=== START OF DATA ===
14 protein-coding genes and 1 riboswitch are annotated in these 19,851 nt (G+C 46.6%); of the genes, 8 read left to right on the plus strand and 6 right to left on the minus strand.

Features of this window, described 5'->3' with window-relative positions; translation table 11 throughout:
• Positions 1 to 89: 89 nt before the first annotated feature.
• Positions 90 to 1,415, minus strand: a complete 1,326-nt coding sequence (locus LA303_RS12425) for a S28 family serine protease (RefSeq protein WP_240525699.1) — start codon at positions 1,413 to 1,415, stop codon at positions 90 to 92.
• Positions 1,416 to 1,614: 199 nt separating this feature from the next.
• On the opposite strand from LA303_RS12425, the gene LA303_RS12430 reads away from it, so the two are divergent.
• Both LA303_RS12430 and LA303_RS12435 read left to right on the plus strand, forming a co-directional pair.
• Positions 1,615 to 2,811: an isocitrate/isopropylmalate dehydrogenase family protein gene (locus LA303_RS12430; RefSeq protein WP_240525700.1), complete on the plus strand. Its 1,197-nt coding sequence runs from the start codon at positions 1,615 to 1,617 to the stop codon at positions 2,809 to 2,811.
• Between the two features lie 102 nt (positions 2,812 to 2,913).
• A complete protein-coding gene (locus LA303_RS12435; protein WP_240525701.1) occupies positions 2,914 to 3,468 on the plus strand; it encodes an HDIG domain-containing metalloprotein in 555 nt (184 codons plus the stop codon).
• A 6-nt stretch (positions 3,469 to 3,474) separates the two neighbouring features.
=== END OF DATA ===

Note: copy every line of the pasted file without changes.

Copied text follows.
14 protein-coding genes and 1 riboswitch are annotated in these 19,851 nt (G+C 46.6%); of the genes, 8 read left to right on the plus strand and 6 right to left on the minus strand.

Features of this window, described 5'->3' with window-relative positions; translation table 11 throughout:
• Positions 1 to 89: 89 nt before the first annotated feature.
• Positions 90 to 1,415, minus strand: a complete 1,326-nt coding sequence (locus LA303_RS12425) for a S28 family serine protease (RefSeq protein WP_240525699.1) — start codon at positions 1,413 to 1,415, stop codon at positions 90 to 92.
• Positions 1,416 to 1,614: 199 nt separating this feature from the next.
• On the opposite strand from LA303_RS12425, the gene LA303_RS12430 reads away from it, so the two are divergent.
• Both LA303_RS12430 and LA303_RS12435 read left to right on the plus strand, forming a co-directional pair.
• Positions 1,615 to 2,811: an isocitrate/isopropylmalate dehydrogenase family protein gene (locus LA303_RS12430; RefSeq protein WP_240525700.1), complete on the plus strand. Its 1,197-nt coding sequence runs from the start codon at positions 1,615 to 1,617 to the stop codon at positions 2,809 to 2,811.
• Between the two features lie 102 nt (positions 2,812 to 2,913).
• A complete protein-coding gene (locus LA303_RS12435; protein WP_240525701.1) occupies positions 2,914 to 3,468 on the plus strand; it encodes an HDIG domain-containing metalloprotein in 555 nt (184 codons plus the stop codon).
• A 6-nt stretch (positions 3,469 to 3,474) separates the two neighbouring features.